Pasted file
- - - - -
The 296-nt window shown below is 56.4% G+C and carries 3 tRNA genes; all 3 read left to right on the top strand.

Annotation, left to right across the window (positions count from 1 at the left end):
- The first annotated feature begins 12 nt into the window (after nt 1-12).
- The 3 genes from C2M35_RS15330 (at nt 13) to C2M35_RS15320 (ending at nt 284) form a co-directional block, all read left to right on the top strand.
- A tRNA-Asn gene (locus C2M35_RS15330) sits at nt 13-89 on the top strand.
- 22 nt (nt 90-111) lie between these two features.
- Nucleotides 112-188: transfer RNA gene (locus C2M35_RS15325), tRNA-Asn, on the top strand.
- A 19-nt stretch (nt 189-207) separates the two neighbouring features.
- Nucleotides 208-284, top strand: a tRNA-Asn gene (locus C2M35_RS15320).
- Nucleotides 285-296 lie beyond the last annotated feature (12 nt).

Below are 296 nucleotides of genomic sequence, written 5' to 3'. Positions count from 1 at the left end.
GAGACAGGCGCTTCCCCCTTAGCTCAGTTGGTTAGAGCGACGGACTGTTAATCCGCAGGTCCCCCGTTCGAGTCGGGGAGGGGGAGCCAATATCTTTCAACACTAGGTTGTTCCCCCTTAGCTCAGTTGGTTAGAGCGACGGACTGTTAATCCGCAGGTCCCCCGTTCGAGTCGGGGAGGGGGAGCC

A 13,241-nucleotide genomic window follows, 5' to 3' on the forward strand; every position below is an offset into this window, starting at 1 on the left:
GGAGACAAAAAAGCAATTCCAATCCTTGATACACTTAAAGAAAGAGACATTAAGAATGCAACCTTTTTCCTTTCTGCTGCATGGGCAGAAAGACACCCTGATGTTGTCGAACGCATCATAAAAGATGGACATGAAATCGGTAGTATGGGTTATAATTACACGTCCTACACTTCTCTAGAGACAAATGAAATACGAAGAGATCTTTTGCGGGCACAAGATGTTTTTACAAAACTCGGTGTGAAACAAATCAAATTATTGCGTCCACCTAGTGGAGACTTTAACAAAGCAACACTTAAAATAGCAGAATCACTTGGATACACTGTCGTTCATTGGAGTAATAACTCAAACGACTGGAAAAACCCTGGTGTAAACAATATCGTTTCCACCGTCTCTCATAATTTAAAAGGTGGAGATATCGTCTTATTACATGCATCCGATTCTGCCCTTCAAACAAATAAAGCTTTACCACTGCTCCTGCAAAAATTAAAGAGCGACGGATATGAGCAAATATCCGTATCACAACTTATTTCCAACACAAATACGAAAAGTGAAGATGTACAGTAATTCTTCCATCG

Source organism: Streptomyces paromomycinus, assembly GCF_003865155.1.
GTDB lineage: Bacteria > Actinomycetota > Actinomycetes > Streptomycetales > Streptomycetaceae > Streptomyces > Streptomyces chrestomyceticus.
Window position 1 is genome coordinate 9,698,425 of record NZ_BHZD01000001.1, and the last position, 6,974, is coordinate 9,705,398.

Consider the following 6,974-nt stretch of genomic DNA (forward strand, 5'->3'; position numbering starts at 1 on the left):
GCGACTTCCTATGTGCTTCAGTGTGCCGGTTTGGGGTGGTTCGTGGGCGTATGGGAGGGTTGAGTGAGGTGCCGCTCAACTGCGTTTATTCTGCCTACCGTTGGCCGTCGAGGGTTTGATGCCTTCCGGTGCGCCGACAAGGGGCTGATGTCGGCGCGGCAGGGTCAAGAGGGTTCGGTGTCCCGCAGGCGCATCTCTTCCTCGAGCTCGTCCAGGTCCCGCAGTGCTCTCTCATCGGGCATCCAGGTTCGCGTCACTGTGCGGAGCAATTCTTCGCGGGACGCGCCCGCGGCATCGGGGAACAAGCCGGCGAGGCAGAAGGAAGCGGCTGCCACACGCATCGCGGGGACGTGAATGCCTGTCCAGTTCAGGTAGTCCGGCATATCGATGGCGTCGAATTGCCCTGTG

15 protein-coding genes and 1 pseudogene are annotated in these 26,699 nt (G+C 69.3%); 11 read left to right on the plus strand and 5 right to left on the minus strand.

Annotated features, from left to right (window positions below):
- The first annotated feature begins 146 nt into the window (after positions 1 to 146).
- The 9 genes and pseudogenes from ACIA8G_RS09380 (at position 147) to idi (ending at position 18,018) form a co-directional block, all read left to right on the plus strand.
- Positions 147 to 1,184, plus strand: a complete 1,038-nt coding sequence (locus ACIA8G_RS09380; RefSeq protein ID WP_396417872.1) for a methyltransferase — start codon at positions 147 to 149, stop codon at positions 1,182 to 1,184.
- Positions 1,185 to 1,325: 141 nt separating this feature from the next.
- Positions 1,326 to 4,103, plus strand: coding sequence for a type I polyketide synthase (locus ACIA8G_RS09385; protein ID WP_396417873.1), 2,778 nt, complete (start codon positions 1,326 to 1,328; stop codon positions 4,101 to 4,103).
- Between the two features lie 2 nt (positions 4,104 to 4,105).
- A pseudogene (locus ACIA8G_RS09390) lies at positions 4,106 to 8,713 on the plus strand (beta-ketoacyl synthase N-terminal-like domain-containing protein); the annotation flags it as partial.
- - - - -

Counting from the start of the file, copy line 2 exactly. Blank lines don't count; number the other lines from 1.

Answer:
Annotation, left to right across the window (positions count from 1 at the left end):